Live Review

Little Joy, Leeds Cockpit

It would be nothing short of impossible to have left tonight’s show with anything less than happy feet and a raised smile.

No longer plagued by the tabloids who have since switched Stroke to Albert Hammond Jr for their fix of rock’n’roll-fuelled celebrity romance, 2009 sees The Strokes drummer Fabrizio Moretti leaving no page blank when it comes to making his own waves in the music industry. Currently touring the UK as guitarist and backing vocalist of Little Joy, DIY sees if the man known as “Fab” can live up to his super-cool name on his own terms.

The first misnomer about Little Joy is dispelled when Los Hermanos frontman Rodrigo Amarante scuffles onto the barren stage, to spin a soothing solo rendition of ‘Evaporar’, the haunting tropicalia from the band’s self-titled debut. His tones are rich and raspy – not too unlike a teetotal Julian Casablancas - and his delivery - spellbinding. As the song softly fades out, the rest of band, which tonight includes members of support band The Dead Trees; envelope Amarante, with Moretti immediately asserting himself in the role of ‘stage monkey’, a guise which he sustains for the entire evening. At one point, he even zanily reciprocates a note passed to him from fans saying “We fucking love you Little Joy.” With the vibe hitting near fever pitch, the band instantly bounce into their reggae-tinged lead single, ‘The Next Time Around’, which features the first showcase of Fab’s ability to harmonise and LA songwriter Binki Shapiro’s subtle, smoky tones. Her contribution in Portuguese, the mother tongue of both her male counterparts, brings an ethereal air to a song styled in Californian-surf. She assumes centre stage on three further occasions- most notably her performance of ‘Unattainable’ oozes fragility from its stark simplicity. Despite her apparent discomfort in her new role on stage, Shapiro nonetheless, is an engaging asset to the band, and she later pulls off a jaunty cover of ‘Walking Back To Happiness’, an irreverent nod to namesake Helen, with punch and pizzazz.

Then Moretti gleefully mucks around with the hook from The Jackson Five’s ‘I Want You Back’ to induce a small audience singalong. And while his comic interjections are keystones to the chaotic Cockpit mood, when the songs begin, he adopts a more humble demeanour, as sidekick to the show-stealing Amarante, whose laidback charm and musical versatility seems to be what ultimately captures the audience’s hearts. Example in point being his genial conveyance of the rattling ‘How To Hang A Warhol’, a light-hearted twist on his own admitted childhood aspirations as an artist to his painter mother, juxtaposed with the sincere brooding of ‘With Strangers’, where he adopts a subdued growl against a backdrop of barbershop-style vocals from The Dead Trees’ rhythm section.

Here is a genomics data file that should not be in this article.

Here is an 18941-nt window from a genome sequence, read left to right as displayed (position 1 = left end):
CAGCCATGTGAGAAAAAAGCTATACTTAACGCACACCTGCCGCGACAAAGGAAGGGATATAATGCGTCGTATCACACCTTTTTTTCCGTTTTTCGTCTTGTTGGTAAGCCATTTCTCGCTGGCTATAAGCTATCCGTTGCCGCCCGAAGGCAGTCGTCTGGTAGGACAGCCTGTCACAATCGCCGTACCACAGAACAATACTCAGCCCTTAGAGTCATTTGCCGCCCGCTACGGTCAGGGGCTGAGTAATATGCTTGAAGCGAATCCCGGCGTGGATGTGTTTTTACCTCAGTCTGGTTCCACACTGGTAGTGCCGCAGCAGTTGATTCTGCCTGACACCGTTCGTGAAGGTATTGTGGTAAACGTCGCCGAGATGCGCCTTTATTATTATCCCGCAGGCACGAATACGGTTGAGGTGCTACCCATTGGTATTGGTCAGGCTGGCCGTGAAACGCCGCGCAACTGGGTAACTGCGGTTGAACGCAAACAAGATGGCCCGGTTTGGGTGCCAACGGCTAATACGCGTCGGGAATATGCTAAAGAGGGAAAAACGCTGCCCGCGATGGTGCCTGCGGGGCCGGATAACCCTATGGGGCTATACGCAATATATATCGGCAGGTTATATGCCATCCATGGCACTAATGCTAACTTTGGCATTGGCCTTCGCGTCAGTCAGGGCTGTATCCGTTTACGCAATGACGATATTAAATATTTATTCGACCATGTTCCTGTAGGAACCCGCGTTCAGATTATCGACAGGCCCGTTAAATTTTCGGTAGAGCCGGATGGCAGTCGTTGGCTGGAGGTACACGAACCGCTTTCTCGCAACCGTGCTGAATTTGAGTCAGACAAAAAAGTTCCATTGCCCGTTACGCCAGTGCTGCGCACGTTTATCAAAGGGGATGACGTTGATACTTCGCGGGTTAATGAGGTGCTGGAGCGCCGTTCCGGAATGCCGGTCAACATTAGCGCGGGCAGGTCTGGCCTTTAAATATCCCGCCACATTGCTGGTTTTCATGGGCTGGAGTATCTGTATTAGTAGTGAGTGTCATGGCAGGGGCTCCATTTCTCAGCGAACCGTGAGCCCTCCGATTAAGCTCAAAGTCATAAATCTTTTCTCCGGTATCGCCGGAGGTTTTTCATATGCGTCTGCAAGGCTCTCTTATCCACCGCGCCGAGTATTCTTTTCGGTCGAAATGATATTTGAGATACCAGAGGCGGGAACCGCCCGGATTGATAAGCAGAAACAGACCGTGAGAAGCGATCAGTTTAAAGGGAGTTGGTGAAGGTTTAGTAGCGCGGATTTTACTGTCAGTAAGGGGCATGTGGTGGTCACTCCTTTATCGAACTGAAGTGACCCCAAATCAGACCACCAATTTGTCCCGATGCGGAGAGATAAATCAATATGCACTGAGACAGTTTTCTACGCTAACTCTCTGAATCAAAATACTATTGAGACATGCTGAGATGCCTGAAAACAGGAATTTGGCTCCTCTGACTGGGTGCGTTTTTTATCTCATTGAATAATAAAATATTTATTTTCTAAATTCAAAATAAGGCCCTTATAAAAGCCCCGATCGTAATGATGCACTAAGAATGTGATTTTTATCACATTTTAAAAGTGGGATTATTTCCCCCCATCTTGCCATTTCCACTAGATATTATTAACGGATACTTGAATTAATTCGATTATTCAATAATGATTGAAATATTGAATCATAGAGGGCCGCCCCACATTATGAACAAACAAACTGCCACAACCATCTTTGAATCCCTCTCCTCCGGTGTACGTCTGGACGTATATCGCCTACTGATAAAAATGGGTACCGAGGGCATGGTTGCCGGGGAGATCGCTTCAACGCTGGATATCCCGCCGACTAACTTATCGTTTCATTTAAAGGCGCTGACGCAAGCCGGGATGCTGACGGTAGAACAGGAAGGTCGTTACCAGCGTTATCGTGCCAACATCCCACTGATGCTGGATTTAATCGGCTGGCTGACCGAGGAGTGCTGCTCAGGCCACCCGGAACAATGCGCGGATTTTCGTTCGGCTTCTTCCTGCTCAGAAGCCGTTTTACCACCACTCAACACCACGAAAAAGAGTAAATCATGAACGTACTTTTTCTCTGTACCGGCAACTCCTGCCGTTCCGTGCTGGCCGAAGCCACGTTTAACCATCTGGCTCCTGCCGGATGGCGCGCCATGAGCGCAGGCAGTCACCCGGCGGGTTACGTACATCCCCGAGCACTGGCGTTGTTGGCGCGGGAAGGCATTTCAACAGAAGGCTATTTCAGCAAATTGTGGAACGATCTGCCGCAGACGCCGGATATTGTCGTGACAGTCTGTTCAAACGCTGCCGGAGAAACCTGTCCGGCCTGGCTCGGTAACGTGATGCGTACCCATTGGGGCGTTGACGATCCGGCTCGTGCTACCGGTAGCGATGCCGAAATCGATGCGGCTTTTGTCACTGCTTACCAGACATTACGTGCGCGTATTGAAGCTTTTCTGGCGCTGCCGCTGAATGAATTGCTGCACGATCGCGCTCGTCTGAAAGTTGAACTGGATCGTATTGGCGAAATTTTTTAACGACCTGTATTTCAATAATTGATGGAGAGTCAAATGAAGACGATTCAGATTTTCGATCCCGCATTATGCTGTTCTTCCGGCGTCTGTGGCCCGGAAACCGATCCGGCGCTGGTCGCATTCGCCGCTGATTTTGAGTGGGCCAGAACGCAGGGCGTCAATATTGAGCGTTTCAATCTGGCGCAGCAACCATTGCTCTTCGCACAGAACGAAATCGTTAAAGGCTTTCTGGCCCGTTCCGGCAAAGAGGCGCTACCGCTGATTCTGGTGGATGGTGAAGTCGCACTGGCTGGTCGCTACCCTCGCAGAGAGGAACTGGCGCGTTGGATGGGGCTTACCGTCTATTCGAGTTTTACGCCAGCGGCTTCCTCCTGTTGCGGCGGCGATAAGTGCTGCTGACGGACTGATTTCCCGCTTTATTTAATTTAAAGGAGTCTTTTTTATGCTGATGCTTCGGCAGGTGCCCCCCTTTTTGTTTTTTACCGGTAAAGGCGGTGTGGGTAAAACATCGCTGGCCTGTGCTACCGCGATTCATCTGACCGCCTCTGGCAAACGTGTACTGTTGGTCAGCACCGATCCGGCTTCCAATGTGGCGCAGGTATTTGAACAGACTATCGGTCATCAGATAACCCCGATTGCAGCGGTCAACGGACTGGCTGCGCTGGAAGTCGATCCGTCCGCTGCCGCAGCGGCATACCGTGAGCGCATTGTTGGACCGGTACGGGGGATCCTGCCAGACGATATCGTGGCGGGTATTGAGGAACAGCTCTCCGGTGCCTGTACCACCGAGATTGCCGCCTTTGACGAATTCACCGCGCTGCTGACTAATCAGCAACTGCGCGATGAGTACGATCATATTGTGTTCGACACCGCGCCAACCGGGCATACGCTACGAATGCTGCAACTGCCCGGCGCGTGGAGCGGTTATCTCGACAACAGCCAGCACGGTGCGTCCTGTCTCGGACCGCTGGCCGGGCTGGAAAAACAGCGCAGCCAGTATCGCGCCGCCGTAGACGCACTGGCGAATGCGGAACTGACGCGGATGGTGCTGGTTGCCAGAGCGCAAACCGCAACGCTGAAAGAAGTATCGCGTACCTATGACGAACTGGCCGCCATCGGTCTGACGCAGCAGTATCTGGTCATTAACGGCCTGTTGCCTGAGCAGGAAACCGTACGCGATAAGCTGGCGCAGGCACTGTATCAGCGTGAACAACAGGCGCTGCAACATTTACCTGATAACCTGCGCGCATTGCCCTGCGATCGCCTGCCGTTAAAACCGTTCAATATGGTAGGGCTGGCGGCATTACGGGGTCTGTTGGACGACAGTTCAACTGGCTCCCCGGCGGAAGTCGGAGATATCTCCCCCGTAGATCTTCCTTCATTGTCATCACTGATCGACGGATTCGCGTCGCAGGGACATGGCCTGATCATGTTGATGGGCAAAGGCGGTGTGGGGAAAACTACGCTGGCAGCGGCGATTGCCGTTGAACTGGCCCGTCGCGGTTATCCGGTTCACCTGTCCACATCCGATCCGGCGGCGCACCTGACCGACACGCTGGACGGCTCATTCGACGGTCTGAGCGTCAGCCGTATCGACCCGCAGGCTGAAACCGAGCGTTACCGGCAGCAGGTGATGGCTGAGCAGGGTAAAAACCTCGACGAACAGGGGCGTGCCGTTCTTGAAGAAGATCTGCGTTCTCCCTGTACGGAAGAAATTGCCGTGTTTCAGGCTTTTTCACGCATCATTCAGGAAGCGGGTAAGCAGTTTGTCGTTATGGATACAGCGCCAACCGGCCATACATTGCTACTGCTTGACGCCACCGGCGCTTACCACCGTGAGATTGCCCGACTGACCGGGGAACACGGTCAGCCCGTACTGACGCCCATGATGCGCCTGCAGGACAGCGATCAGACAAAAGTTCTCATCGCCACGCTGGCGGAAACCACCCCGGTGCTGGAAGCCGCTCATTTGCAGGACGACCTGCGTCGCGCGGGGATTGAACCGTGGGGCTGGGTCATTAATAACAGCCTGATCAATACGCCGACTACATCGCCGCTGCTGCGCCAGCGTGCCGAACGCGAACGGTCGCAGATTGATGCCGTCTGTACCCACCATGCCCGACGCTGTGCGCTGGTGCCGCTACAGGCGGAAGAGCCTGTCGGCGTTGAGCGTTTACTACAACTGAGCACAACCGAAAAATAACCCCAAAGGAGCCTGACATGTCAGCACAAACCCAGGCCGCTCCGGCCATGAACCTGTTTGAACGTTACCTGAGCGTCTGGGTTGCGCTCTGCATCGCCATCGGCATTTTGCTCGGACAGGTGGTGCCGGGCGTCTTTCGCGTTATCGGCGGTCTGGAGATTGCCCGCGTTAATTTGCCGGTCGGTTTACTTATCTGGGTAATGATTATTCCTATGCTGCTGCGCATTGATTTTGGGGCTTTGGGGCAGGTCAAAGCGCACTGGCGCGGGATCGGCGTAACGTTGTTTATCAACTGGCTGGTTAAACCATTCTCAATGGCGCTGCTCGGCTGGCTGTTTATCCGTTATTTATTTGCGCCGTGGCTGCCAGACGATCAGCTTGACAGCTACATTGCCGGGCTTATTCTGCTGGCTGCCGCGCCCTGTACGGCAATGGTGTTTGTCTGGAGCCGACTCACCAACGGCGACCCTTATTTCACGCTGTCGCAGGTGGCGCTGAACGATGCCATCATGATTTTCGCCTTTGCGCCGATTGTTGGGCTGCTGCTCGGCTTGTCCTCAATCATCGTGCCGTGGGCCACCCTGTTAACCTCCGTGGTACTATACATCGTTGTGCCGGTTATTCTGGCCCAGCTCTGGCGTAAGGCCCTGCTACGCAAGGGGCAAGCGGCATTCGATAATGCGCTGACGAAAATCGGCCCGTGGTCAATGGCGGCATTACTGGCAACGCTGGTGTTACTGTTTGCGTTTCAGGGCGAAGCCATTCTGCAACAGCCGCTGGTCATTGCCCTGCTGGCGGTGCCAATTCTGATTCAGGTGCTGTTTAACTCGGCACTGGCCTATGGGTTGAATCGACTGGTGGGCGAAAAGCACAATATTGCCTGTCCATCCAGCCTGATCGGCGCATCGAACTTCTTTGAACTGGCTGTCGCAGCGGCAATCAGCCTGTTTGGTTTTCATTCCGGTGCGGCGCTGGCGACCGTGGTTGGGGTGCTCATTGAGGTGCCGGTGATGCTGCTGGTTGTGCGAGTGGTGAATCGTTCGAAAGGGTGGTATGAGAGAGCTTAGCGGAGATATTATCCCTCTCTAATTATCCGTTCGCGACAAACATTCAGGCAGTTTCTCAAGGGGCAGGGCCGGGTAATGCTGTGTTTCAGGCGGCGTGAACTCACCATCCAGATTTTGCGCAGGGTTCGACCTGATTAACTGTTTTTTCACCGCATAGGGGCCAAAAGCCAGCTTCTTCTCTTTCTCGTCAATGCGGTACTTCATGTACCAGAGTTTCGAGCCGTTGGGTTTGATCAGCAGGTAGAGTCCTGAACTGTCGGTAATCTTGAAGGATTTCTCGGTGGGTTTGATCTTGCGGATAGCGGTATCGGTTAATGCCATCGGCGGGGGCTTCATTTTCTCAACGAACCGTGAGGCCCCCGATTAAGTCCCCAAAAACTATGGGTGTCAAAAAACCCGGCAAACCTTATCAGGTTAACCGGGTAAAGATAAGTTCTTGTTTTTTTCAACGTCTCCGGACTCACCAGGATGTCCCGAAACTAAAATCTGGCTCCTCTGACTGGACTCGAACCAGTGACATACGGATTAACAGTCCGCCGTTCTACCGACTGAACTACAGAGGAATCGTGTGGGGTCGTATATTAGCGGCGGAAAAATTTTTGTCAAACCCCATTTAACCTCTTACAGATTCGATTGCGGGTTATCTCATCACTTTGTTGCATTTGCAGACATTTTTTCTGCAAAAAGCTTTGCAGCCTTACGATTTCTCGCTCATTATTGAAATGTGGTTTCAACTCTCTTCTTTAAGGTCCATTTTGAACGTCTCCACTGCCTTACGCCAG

The fine-balance between such mellow moments and the faster Strokes-tinted songs like ‘Keep Me in Mind’ makes for an eclectic performance and a resounding success for this size of venue. The conveyor belt-style delivery of the entire Little Joy album, culminating in the all-encompassing refrain “There ain’t no lover like the one I got” from ‘Brand New Start’, distils not a single second of boredom, and cleverly bookends a performance dripping in the delight of a group of friends that are clearly having the time of their lives.

All in all, Little Joy convincingly demonstrated tonight that they are not, as it appears from skimming the album’s songwriting credits, merely a vehicle with Moretti in the creative driving seat, but a band in their own right, whose live show does exactly what you would expect from a band with their name – blissful sprightly melodic pop that warms up those Winter blues and brightens the grimy Cockpit room. It would be nothing short of impossible to have left tonight’s show with anything less than happy feet and a raised smile.

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